Two area towns are looking to clean up derelict properties with the introduction or revision of blight ordinances.

New Fairfield wrapped up its second public hearing on its proposal, making this its fourth attempt in six years to create a blight ordinance. New Milford also recently created a panel of town department heads to review its ordinance.

New Milford Town Attorney Matt Grimes said they are still unsure if they will repeal and replace the existing ordinance or just modify what was adopted in 1999. One of the challenges is that it is under the buildings section and isn’t a separate blight law.

“The idea is to make the definition of blight and blighted structures more encompassing,” Grimes said, adding it will probably become its own chapter in the town code.

Another change is creating a reserve fund so the building ordinance can be enforced. Grimes also said the current fine structure is complicated and needs to be revisited.

New Fairfield First Selectwoman Pat Del Monaco said the selectmen expect to set a town meeting date at their Dec. 13 meeting. She said they’ve already made changes based on residents’ comments and posted the final draft online.

Unlike previous failed attempts, New Fairfield’s latest ordinance focuses more on safety or code violations than aesthetics. It also adds a more defined process for property owners, including the creation of a blight prevention board that investigates the cases and offers an avenue for the property owner to speak. The selectmen also added special conditions that give more time to certain owners who might need it, including seniors, those with disabilities and low-income families.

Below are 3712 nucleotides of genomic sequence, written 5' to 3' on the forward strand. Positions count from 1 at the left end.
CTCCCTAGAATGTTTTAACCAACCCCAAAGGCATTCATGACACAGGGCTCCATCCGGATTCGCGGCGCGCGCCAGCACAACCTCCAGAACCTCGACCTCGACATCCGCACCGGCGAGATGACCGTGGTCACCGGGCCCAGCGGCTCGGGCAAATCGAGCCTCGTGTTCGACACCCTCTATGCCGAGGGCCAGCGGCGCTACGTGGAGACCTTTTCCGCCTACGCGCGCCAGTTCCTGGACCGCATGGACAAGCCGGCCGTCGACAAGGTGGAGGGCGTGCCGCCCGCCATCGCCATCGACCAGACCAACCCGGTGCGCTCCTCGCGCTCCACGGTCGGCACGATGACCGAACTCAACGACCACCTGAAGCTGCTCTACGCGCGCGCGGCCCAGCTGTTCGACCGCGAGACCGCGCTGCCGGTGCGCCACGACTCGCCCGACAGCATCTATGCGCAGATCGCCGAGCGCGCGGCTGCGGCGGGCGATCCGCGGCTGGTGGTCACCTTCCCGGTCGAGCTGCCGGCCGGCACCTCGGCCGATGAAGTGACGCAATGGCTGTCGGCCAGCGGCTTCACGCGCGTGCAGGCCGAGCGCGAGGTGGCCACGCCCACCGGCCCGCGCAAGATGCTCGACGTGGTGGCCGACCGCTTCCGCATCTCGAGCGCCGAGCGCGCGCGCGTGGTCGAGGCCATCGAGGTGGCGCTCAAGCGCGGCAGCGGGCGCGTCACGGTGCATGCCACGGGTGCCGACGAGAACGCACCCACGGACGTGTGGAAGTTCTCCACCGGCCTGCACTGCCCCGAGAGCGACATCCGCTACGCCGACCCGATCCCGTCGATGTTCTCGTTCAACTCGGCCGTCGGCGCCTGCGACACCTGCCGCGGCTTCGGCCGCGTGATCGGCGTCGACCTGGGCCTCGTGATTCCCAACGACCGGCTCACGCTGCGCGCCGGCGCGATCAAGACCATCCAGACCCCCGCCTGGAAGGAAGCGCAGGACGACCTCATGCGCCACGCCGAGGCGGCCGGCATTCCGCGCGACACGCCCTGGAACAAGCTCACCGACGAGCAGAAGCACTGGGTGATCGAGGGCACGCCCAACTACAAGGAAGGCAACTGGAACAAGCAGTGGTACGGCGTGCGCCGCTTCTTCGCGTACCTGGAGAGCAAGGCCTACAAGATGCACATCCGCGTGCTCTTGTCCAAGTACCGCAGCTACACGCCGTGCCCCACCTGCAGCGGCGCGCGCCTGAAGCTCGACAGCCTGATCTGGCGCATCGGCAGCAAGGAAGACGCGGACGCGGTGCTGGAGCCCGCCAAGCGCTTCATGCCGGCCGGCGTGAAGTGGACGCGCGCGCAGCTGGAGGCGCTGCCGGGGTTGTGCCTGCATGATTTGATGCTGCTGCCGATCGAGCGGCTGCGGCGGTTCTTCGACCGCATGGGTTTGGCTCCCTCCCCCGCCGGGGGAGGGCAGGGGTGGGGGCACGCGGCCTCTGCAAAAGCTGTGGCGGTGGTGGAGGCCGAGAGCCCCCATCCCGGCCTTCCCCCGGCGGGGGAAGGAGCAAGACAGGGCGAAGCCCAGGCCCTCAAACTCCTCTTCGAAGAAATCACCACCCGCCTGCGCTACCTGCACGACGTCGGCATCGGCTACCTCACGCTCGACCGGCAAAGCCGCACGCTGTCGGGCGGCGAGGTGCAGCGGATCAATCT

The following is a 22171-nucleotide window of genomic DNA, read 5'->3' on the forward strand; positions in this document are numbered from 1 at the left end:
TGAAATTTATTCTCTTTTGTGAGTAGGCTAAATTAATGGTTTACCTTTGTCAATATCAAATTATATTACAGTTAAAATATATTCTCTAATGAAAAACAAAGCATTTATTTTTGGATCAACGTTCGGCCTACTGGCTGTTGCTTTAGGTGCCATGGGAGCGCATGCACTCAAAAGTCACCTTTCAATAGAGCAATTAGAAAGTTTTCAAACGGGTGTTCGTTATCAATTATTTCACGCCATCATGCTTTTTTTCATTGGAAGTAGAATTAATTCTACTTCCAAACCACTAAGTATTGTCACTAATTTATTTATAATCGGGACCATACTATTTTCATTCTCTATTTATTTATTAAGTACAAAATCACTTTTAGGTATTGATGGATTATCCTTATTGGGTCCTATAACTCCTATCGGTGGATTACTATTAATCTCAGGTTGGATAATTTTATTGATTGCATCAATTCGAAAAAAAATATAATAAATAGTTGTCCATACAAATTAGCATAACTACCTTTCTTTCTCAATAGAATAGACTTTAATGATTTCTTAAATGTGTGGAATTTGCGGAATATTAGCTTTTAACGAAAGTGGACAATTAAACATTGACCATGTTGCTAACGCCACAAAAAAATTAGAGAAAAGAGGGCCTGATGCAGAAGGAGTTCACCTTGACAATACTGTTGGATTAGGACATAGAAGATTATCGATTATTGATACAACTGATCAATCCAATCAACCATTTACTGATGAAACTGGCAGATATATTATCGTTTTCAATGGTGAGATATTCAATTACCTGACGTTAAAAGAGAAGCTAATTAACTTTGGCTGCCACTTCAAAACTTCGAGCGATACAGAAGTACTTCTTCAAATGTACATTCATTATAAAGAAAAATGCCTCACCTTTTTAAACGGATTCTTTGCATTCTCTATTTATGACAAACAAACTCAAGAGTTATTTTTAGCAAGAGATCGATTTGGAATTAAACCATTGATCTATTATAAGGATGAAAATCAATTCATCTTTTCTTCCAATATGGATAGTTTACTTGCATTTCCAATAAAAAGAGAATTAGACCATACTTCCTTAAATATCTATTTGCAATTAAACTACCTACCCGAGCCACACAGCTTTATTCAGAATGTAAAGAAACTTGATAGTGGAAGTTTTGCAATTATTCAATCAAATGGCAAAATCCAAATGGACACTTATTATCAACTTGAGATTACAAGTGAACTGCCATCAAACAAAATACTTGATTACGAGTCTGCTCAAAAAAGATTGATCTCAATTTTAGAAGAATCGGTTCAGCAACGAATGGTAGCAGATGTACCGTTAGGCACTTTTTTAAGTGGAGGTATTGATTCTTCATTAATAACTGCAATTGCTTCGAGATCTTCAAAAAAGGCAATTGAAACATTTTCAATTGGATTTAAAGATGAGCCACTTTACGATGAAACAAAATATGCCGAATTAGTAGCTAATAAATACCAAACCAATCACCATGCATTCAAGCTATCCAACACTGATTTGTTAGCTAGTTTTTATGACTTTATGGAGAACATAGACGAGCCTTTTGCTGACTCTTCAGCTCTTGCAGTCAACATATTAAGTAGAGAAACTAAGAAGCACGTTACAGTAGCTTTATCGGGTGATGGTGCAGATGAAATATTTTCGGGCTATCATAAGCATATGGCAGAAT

“We really want to work toward getting these properties cleaned up,” Del Monaco said. “We want to work with the property owners.”

She said homeowners throughout town are worried about blighted properties next door that raise safety concerns or might hurt their property values.

“Many of the properties we’re concerned with now are abandoned properties,” Del Monaco said.

New Milford also decided to revisit its ordinance at some residents’ requests. It has not been changed since it was created about 20 years ago.

New Milford Mayor Pete Bass said that he hopes they can create something that will allow town officials to tackle blight from a variety of angles.

“We’re looking to make it so it better reflects the town’s needs,” he said.

Bass said blighted properties harm property values and businesses.

Both towns are incorporating oversight and input from the fire marshal, land use enforcement officer, building office and health director. New Milford also has the town attorney and members of the police department serving on its panel.

“It’s a collaborative effort to combat blight,” Grimes said.

He expects to have a public forum in January to get more ideas.

“We’re trying to get something that will benefit New Milford for years to come,” Grimes said.